Hippity Hop

“I may not have gone where I intended to go, but I think I have ended up where I needed to be.” —Douglas Adams

Joining in with Four Pesky Hobbit’s 5th Birthday Blog hop.  I was blogging 5 years ago but in a more ad hoc way and on Blogger which I hate, so sadly those posts are gone.  This blog though will be 5 years old in Sep.

Where were we home ed wise 5 years ago?  Well Jack was 8 and Sam 4.  Sam wouldn’t have been school age though.  At home I was recognising that my boys have a need for structure and giving up my dream of lovely free range education.  Although we were still rather up and down with it.  Jack was working through Galore Park.  I did things like book of the week with Sam and a bit of reading practice.  I’d have preferred no structure but I needed Jack to see him doing something.

In the wider world things were changing locally as the older end of the local group became more organised with tutorials and what has eventually led to an amazing set up with a home ed run exam centre.  It did leave the younger families rather cut adrift in a way I don’t think the group has really recovered from.  What it did though was help the growth of the newly forming at the time Portsmouth Group on the other side of the harbour.

Here we are at their back to school picnic that September.  With someone who may look familiar.  We were making friendships that have stood the test of time.

Bubbles at the NBTS picnic sack race at the nbts picnic

Nationally everyone was recovering from the nightmare that was the whole Badman affair.  I don’t think any of us home educating at the time will ever forgive or forget.  It shows up even now how quickly home eders leap up at the slightest suggestion of any infringements on our freedom.

What has changed in the last 5 years.  Well Jack went to school 2 1/2 years ago which was obviously a huge change.  With hindsight I can see the cracks 5 years back.  Socially Jack needed something different to what I could provide home ed wise.  Perhaps a different parent or in a different place could have made it work.  Jack is a social being who enjoys being surrounded by the same people all day every day.  To be honest he is just too ‘normal’ for home ed.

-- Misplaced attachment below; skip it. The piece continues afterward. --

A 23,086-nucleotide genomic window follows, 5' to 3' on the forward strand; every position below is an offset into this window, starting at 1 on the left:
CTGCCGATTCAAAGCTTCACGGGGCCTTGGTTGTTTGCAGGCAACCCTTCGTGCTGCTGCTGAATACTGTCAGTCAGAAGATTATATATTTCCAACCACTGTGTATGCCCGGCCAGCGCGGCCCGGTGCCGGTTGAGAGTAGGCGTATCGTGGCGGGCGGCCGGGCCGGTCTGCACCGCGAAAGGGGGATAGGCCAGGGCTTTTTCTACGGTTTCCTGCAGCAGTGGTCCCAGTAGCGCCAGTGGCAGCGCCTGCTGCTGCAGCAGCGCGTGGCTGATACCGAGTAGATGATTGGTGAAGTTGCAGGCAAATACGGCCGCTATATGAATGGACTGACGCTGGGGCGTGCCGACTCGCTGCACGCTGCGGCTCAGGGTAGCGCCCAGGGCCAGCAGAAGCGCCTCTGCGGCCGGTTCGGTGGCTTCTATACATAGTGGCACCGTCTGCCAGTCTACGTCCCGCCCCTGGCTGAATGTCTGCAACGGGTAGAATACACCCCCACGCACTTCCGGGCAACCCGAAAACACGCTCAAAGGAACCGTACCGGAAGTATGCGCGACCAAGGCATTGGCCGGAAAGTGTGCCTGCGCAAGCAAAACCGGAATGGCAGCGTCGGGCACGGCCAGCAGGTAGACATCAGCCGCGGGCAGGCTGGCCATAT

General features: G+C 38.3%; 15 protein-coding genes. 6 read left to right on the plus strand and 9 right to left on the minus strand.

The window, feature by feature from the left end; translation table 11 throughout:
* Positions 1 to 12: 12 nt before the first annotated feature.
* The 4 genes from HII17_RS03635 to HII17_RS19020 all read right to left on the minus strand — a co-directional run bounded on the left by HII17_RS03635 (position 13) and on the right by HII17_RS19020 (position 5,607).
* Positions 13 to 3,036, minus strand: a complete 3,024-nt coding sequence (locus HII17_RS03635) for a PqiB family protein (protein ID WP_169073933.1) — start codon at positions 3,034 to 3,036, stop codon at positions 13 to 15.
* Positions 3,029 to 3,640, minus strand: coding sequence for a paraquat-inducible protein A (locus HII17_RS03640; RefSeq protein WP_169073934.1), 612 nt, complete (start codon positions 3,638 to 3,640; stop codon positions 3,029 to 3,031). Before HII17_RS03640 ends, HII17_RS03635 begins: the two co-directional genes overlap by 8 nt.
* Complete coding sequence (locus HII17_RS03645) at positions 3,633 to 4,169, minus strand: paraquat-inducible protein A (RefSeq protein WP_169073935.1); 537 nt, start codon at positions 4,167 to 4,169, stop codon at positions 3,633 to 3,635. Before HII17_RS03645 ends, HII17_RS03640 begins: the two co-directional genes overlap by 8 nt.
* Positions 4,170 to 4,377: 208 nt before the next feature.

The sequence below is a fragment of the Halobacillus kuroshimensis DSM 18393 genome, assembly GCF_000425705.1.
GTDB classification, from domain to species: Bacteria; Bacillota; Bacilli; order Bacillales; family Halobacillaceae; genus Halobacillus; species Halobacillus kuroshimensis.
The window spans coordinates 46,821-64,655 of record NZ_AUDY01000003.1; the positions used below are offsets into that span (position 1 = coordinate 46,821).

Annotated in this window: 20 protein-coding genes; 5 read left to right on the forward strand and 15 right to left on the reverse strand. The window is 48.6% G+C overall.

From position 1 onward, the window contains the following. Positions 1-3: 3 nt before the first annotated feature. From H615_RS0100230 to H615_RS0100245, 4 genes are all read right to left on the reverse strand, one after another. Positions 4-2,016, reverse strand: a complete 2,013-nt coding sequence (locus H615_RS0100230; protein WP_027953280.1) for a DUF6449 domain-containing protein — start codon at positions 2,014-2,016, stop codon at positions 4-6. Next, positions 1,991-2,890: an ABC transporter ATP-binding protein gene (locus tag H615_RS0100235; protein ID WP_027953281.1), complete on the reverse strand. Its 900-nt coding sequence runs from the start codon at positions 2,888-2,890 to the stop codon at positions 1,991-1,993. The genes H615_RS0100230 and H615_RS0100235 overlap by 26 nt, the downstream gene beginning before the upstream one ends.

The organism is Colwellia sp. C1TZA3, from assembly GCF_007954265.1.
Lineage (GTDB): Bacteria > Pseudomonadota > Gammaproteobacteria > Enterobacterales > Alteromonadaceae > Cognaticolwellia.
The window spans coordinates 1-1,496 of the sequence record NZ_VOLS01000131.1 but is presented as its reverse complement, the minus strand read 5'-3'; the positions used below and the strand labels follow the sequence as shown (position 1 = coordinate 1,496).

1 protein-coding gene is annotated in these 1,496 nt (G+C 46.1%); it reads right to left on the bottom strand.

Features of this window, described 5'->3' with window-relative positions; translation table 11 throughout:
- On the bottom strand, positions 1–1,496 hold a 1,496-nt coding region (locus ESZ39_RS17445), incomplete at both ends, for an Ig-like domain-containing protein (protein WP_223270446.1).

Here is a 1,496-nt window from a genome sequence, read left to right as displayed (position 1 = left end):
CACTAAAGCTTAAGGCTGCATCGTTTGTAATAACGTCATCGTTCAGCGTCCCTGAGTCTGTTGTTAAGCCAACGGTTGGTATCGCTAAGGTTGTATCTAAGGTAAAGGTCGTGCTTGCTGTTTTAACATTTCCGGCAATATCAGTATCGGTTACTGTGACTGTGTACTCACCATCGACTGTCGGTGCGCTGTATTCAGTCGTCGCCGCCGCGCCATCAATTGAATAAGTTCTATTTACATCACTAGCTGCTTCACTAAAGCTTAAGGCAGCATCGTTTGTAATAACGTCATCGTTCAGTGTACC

It was one of those things that was hugely traumatic at the time.  I’d like to say I took it all in my stride but I’d be lying.  There were tears and massive feelings of failure.  When he actually made the final decision I was okay and practical side kicked in.  In retrospect it was the best thing for him.  Academically he has ended up top of top set of everything academic despite not covering NC at all, which silenced a few doubters.  I could no doubt provide a better academic education, but he really does need the social side.

Jack going to school has also been the best thing for Sam.  Who does suit HE!  I am now not having to balance competing needs.  We spend a lot of time socialising, more than I ever thought we would, but in ways that suit Sam.  He has a big friendship base and our problem is time to fit everyone in.

When Jack went to school I made the decision to abandon all structure with Sam.  He’d always had to fit around Jack, now was the opportunity for him to have an education that suited him.  I persevered for pretty much the full academic year but in the end have to accept we are a family who needs structure.  Jack needed a lot but control over it, textbooks with work for the week allocated but left to self to do it.  Sam on the other hand is really not textbook/workbook child but does need me there playing games, making stuff and generally setting the rhythm of the day.

It is easy to see how the boys have changed in the last 5 years.  They’ve grown taller, more independent through taking their own steps and blossomed.  Sam is less quirkey than he was definitely.  I can see a time he could fit into school if he wanted to and I will be okay with that.  I can now see a life after home ed on the horizon.